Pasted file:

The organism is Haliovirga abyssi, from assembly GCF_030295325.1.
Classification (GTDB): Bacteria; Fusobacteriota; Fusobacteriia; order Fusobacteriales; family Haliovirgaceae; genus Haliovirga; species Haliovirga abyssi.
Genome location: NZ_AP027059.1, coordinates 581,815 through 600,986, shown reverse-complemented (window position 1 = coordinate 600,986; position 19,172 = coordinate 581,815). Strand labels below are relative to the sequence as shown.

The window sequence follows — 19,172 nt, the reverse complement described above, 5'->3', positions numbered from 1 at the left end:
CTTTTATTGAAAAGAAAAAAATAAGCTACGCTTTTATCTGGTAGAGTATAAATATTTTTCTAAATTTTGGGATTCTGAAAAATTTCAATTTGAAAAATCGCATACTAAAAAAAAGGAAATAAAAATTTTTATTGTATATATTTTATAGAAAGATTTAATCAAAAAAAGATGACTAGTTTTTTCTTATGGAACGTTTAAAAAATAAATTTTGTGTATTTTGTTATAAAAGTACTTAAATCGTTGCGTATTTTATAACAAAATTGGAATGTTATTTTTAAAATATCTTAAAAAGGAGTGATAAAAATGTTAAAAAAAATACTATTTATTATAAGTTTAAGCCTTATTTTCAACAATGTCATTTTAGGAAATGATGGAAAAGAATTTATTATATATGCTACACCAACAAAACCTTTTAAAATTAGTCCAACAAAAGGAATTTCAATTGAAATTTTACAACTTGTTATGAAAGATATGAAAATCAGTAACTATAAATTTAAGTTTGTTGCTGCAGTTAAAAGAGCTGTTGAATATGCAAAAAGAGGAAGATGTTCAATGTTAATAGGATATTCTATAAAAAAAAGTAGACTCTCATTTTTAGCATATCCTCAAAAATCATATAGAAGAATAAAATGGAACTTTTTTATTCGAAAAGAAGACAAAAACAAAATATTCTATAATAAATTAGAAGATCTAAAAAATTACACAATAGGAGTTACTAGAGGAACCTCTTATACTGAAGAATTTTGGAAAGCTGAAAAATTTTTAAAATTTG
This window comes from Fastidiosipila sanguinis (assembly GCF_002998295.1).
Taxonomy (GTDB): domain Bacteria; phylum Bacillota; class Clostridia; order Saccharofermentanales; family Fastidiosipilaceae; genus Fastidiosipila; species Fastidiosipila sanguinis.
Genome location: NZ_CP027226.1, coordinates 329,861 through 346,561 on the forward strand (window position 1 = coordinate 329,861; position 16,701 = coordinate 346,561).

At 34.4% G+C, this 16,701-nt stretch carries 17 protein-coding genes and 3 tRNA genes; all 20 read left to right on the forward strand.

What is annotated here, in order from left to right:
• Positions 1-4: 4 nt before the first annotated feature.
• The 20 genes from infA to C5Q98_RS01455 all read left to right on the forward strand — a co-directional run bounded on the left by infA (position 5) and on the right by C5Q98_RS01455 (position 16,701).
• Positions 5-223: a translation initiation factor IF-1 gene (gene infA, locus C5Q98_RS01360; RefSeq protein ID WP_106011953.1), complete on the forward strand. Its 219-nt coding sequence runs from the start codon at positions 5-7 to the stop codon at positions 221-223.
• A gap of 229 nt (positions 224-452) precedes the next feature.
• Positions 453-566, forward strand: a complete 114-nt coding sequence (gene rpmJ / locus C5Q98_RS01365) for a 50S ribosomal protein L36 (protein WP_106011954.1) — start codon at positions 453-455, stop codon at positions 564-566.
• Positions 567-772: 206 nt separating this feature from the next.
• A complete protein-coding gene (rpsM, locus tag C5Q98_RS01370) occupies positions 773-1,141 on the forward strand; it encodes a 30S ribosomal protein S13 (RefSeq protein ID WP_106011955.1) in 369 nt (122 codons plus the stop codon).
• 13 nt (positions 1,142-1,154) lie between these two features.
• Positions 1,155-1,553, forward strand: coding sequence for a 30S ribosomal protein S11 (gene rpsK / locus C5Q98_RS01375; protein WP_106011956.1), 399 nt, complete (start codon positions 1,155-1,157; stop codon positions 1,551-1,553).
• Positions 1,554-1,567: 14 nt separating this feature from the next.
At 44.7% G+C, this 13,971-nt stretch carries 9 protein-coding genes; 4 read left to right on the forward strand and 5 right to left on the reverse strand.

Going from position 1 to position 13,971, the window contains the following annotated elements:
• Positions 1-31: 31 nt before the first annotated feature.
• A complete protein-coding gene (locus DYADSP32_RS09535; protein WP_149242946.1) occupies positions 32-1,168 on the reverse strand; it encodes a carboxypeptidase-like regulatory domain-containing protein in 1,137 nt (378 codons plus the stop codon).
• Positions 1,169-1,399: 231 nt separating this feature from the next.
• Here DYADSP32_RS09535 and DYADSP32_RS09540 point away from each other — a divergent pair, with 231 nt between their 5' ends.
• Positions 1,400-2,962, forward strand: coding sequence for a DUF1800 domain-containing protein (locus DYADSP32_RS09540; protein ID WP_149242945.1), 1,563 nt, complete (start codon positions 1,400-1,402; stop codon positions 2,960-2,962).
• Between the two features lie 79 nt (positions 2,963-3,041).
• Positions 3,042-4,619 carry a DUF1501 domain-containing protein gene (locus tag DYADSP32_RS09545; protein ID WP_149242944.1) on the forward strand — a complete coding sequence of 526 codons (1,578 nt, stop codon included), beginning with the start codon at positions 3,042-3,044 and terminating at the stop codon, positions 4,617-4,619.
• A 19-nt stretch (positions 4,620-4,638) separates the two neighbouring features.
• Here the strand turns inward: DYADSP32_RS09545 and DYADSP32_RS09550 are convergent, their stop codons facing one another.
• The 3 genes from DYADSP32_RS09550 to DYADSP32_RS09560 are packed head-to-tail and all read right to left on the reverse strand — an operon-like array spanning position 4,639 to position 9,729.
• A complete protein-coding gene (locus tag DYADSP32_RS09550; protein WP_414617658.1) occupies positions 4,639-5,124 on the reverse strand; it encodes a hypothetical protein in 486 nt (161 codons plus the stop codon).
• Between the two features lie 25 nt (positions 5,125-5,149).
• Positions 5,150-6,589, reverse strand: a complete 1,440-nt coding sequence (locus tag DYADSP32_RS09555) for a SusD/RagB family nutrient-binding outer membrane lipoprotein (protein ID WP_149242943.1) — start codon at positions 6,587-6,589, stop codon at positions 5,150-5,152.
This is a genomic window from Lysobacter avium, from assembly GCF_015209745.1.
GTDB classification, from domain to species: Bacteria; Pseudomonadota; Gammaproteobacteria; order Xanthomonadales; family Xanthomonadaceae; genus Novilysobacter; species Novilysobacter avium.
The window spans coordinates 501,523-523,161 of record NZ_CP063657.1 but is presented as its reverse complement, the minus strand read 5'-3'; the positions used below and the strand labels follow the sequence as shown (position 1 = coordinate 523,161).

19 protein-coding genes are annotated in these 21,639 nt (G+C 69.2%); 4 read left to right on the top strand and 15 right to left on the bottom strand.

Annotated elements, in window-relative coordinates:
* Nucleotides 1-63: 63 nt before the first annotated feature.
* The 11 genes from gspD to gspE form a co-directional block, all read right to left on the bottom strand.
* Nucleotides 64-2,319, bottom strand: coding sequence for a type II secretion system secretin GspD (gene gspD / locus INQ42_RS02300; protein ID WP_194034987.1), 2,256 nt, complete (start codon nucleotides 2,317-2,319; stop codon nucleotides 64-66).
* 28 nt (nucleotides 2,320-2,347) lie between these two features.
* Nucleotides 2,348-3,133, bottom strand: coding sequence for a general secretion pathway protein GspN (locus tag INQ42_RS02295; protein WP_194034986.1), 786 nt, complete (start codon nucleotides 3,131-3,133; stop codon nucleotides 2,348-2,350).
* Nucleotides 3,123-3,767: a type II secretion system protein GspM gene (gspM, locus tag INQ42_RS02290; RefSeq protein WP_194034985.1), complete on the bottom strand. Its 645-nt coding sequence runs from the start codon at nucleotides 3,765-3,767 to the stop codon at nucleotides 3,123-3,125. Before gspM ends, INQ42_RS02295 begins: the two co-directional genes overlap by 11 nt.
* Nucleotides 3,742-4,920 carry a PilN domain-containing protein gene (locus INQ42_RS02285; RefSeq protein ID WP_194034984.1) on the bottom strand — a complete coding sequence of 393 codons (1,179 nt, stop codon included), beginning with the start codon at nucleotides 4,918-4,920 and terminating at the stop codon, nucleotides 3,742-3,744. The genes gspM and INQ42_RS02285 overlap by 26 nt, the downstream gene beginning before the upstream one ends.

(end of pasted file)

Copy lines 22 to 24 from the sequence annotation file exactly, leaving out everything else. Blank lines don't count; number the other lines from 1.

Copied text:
Going from position 1 to position 13,971, the window contains the following annotated elements:
• Positions 1-31: 31 nt before the first annotated feature.
• A complete protein-coding gene (locus DYADSP32_RS09535; protein WP_149242946.1) occupies positions 32-1,168 on the reverse strand; it encodes a carboxypeptidase-like regulatory domain-containing protein in 1,137 nt (378 codons plus the stop codon).